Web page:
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    12. A wireless future where everything that computes is connected

      A wireless future where everything that computes is connected

      In his keynote today at the Intel Developer Forum, Intel Chief Technology Officer Justin Rattner said, "In the future, if it computes, it connects. From the simplest embedded sensors to the most advanced cloud datacenters, we're looking at techniques to allow all of them to connect without wires."

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    13. Vigilent Stays Watchful on Data Center Cooling

      Vigilent Stays Watchful on Data Center Cooling

      With energy costs rising, “green” efforts taking hold, and capital expenditures (CapEx) and operating expenses (OpEx) under scrutiny, there is a growing need for tools that monitor and automatically adjust energy use in the data center.Vigilent, a growing company in the East Bay area of San Francisco, provides intelligent and automatic energy management to buildings and data centers. The company renamed itself in 2011, creating the moniker “Vigilent” from the common adjective “vigilent,” which means intelligently keeping careful watch for possible danger or difficulties.

      The company was founded in 2004 as Federspiel Controls by Clifford Federspiel, who today is President and CTO. As Vigilent, the company continues to deploy its systems and technology and expand its customer base worldwide by helping building owners and data center operators optimize their cooling through its smart systems deployed in mostly mission critical facilities.

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    14. Apple's Cloud Technology Fueled by Coal

      Apple's Cloud Technology Fueled by Coal

      In the cloud, Apple is known as a gross polluter. And the other high-tech giants didn't fare much better. Greenpeace has issued a report on cloud technology energy use and named Apple as one of the study's worst polluters, with 55 percent of its data center power coming from coal plants and 27.8 percent from nuclear reactors. The environmental group scored the companies based on energy transparency, infrastructure siting, energy efficiency and renewables/advocacy. Apple earned a D- for its overall environmental score. Facebook received a C, namely because of little energy transparency, while Google fared a little better with a B average, largely because of its commitment to renewable energy.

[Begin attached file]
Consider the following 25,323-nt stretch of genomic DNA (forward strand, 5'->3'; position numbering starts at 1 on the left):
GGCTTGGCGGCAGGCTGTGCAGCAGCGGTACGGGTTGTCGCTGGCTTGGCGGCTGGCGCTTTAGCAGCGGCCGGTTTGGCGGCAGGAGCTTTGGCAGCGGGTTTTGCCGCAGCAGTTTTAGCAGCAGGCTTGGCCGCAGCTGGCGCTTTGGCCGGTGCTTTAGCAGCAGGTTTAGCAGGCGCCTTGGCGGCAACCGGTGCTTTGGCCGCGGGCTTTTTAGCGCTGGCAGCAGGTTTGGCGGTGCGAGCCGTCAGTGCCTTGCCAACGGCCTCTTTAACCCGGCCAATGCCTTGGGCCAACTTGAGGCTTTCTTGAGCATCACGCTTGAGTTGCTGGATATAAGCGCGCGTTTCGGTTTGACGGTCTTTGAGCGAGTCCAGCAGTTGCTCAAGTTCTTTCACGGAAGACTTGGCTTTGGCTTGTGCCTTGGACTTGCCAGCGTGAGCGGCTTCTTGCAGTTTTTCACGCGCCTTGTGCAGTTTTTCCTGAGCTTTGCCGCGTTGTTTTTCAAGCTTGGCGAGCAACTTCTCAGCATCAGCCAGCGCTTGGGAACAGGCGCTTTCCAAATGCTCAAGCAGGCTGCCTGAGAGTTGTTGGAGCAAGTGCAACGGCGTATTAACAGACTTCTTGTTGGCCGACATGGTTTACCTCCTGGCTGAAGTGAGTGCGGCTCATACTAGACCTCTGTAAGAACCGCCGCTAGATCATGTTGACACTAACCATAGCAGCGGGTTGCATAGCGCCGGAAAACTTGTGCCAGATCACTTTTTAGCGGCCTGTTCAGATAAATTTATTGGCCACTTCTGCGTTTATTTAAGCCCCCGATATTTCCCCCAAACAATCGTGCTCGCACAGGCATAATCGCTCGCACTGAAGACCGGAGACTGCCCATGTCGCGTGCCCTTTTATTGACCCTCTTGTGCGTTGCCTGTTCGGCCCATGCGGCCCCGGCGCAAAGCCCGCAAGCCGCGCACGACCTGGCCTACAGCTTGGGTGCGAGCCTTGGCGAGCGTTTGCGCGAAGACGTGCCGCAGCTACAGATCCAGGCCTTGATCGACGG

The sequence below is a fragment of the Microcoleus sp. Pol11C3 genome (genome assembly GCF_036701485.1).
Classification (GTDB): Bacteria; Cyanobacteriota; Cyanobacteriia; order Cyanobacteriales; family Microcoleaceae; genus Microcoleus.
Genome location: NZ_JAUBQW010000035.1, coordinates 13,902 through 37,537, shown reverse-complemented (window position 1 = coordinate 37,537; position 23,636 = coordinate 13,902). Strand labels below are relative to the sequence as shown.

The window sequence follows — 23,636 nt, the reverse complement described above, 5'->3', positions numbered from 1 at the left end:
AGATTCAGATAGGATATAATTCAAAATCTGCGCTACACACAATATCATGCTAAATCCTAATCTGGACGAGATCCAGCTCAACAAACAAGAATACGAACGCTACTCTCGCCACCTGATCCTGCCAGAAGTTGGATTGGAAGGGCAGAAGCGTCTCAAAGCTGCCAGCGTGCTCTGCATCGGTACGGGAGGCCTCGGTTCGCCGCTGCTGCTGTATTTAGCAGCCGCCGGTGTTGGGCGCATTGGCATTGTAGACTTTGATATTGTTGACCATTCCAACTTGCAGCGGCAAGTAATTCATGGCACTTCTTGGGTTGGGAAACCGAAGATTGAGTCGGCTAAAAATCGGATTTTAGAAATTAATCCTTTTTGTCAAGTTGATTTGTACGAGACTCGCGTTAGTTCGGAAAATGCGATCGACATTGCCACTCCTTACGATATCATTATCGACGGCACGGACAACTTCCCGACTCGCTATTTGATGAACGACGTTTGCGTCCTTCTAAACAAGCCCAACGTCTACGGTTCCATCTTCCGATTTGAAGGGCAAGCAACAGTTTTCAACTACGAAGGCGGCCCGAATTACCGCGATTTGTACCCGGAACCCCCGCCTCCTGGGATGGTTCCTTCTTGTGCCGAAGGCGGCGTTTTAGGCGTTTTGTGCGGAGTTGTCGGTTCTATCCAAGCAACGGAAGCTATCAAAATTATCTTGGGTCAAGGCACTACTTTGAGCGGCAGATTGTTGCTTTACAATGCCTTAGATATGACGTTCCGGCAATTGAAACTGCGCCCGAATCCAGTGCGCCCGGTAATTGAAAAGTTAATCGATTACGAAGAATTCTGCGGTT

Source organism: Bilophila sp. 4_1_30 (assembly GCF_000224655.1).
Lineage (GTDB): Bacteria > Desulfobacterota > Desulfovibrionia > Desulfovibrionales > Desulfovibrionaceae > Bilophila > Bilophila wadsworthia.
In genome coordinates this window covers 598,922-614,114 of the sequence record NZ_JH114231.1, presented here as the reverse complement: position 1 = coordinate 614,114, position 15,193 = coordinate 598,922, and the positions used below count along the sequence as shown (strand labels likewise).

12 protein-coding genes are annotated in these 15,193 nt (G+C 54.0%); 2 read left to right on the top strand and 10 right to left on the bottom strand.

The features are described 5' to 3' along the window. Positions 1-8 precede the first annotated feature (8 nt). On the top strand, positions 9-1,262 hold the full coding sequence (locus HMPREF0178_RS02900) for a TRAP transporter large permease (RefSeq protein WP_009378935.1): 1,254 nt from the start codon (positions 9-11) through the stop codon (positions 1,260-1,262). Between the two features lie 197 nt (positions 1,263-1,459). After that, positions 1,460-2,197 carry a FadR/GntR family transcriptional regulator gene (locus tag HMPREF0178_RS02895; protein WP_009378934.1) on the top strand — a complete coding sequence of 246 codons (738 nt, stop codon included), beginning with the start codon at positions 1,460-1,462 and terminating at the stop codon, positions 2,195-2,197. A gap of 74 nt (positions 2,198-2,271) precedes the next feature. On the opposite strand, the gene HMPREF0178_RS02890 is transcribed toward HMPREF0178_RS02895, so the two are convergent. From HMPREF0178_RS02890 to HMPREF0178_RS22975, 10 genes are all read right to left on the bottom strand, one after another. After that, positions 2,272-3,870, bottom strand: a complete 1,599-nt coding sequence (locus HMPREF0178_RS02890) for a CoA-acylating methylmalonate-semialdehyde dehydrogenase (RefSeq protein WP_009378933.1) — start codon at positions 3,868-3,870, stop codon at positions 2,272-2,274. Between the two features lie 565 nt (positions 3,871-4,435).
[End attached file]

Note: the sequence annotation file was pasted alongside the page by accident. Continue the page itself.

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    15. Pictures: A Rare Look Inside China's Energy Machine

      Pictures: A Rare Look Inside China's Energy Machine

      A photographer gains an inside look at China’s massive power complex, and at efforts by the world’s largest energy consumer to spur cleaner future growth.

      China's energy use, production, and ambitions are best captured by superlatives: The country is the world's largest energy consumer, and leading source of greenhouse gas emissions.

      To power its tremendous economic growth, China has called on every fuel, every technology. It is the largest producer of coal and its greatest consumer, and yet China has more nuclear reactors under construction than any other nation. Its growing appetite for oil has kept gasoline prices high around the globe. And yet China's commitment to wind and solar power is so outsized that its young industries are now among the largest in the world.

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    16. Apple tills a solar farm to power its data center.

      Apple tills a solar farm to power its data center.
      Apple tills a solar farm to power its data center.ITworld.comAfter that, hardware elements will be added, including HP's POD with systems running AMD's Opteron server processors, which the chip maker said are designed for greater energy efficiency and cloud computing. This company, CG Tech Services, ...and more »
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    1-24 of 68 1 2 3 »